Northrup beat Mtss Parker and Miss Cham
berlain. 6-4. C-2: Miss Bent and Miss
Thayer beat Miss Goss and Misa Bean,
Mixed doubles. seml-flnnl. Miss Vallean
and fottrell beat Mies Parker and Johnson.
$-7. 6-2. t-3: Misa Byron and Wlckersham
beat Misa Beau and Goss. 6-3. 8-6,
Men's singles Wlckersham beat Bllder
back. 6-3. 6-2: Johnson beat Richardson,
Men's doubles Go&s and Wlckersham beat
Shlves and Elton. 6-2. 6-1: Johnson and
Fottrell beat Rosenfeld and Van Loan,
Men's consolation K. Smith beat Ladd,
-: 1-5; McCormlck beat Stewart. 6-1. 6-0;
Kelly beat Uill. default; McCormick beat K.
mlth. 6-1. 6-1 (consolation).
ladles' consolation Mrs. Judge beat Miss
Sinclair. 6-3. 6-1; Misa Fox beat Misa
Eean. 6-4. 6-0.
Schedule for Today.
10 A. M. Semi-finals, men's singles
Wi-keiham tl Wilder? Ewlnc vs. John-
tun: Miss Bent and Misa Thayer vs. Miss
Fording and Misa alien.
r p. m. Semi-finals, men's doubles
KKlnir an.l Ttrwiiter vs. Goss and Wlcker
sham: Johnson and Fottrell vs. Richardson
Finals Women's single Miss Vallean va
-MIka Camnbell: Misa Johnson va Mrs.
Judge l consolation); Miss Roper va Miss
t P. M. Finals Mixed doubles Misa
Vailean and Fottrell va Miss Byroa and
$ P. M- Kelly va Winter: Barrigan va
RAIN 1ULTS LOXGWOOD PLAT
Clothier Has Hard Run With Jones
as Postponement Called.
BOSTON. July IS. Rain checkedTthe
progress of the Longwood Cricket
Club tennis championship In singles
and doubles today.
In the singles match W. J. Clothier,
of Philadelphia, had won two sets from
J. D. K. Jones, of Providence, the for
mer Rhode Island champion and was
three all when the match was called
, In the doubles. Craig Blddle and R.
N. Williams, of Philadelphia, after de
feating the Washburn brothers, of
Bridgeport. Conn., in the second round,
opposed N. P. Hallowell and J. Newell,
of Boston, conquerors of Inman and E.
P. Larned for the third round match.
When the postponement came it looked
like a runaway for the Philadelphia
combination, which had won two seta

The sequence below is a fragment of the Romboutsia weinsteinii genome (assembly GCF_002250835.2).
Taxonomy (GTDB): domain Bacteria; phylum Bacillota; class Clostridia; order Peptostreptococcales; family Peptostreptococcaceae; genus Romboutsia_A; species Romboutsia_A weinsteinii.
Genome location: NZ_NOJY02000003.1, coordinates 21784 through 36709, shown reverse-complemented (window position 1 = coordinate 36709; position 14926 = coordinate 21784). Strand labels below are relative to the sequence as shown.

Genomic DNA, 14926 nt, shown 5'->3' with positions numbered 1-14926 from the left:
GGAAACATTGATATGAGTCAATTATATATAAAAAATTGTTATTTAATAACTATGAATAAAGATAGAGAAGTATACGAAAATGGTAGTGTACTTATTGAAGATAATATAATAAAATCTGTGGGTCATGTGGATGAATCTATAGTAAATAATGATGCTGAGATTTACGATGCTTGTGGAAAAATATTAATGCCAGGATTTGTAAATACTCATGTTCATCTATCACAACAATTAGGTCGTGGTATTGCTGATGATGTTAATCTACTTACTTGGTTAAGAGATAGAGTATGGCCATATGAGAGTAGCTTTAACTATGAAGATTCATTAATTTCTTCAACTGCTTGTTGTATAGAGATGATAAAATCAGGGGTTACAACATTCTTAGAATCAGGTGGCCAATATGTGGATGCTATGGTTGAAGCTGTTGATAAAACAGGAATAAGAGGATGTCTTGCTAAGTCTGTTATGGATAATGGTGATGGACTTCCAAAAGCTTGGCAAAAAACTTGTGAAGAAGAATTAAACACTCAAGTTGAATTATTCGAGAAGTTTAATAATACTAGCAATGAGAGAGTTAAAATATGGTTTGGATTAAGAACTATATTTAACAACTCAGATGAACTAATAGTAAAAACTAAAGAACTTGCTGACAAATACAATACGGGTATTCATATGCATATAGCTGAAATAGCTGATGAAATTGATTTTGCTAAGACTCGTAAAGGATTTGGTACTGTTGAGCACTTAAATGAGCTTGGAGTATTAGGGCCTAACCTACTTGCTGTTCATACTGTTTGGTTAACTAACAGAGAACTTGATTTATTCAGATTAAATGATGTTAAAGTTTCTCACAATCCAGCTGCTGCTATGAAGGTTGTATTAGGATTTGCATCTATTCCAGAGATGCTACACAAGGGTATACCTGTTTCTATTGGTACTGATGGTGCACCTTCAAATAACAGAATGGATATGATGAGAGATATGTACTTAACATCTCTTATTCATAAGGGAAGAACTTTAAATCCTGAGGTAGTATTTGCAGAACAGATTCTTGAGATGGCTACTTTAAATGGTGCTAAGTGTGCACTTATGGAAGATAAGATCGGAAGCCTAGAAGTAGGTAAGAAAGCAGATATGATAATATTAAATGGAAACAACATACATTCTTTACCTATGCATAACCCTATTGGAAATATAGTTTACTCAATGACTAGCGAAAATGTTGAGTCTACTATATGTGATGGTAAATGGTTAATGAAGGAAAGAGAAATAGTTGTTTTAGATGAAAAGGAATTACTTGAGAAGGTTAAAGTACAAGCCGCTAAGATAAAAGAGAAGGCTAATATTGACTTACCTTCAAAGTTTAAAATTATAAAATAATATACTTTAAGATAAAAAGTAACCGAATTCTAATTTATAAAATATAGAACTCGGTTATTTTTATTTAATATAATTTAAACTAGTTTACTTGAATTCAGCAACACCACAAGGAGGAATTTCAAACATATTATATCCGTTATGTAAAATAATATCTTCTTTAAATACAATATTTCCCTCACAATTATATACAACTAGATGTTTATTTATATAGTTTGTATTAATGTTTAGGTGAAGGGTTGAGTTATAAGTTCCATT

JOE PATCHES II WINS IN BICD
Banham Banghman Takes 2:05
Pace in Straight Heats.
KALAMAZOO. July 18. Joe Patchen
II proved a remarkable heavy track
stepper today, easily taking three
straight heata in the Celery City
ir.DOO nurse for 2:10 pacers. There
never was any doubt of his ability, and
at no time was he extended to nis iuii
Chatty Direct won the 2:10 trot in
straight heata. although Elizabeth Ray
finished close up in the first two heats.
Banham Baughman furnished the sur
prise of the day by defeating The Limit
in straight heats in the 2:05 pace.
Because of delay caused by -rain, the
2:24 trot was put over until tomorrow.
SWIMMERS WILL CROSS BAY
Fourteen Entered in Race Across
Golden Gate at San Francisco.
SAN FRANCISCO. July 18. Four
teen competitors have entered the Olym
pic Club swimming race across the
Golden Gate Sunday morning. Among
them are Walter Pomeroy, the present
record holder, and George Bond, sec
ond best time. Others entered are:
J. Scott Leary, Frank Marlsh, Malcolm
Steele, Henry Heinz. William w nson,
I. G. Cookroft. WC. Kiplinger. D. J.
Post, J. Exner. William J. Mangels, R.
E. Grotkass and J. D. Egan.
Chief of Police White has detailed
a launch to accompany the swimmers
and keep the course clear. ,
EDDIE BOB HITTING
EX-COLT BATS .353 IV FIRST
FOUR GAMES IN EAST.
Fast Boy Is Lead-OfT Batter He
Makes Two Hits Off "Matty,"
Runs Bases Well, Wins Fans.
T?AAi r.nn, orof-V outfielder of the
Dn.lan Vnrtti woHtfirn LftAfflll Club.
sold to Pittsburg for $3000, Jumped into
the thick of the National League fray
Monday and in four games played has
made a decidedly favorable Impression
on Manager Clark and the Pirate fans,
hitting at a .353 clip, scoring four runs
and stealing three bases.
Mensor' donned a Pirate uniform for
the first time Monday in a double
header with Brooklyn. He was shoved
in the lead-off position, but failed to
hit the ball safely. In the afternoon
game he secured one hit, scored two
runs and stole two bases. On Tuesday
he walked to the plate- on five occa
sions, hit for a triple, a double and a
single and scored one run.
ffaA wont lin g-nlimt tllfl dOUEThtV
Mathewson on Wednesday, scoring one
of the two Pirate rur s, two of the
seven hits secured off "Matty" and
stole a base.
The ex-Portlander is playing right
fleld-for the Pirates, taking Mike Don
Un's place in the field and usurping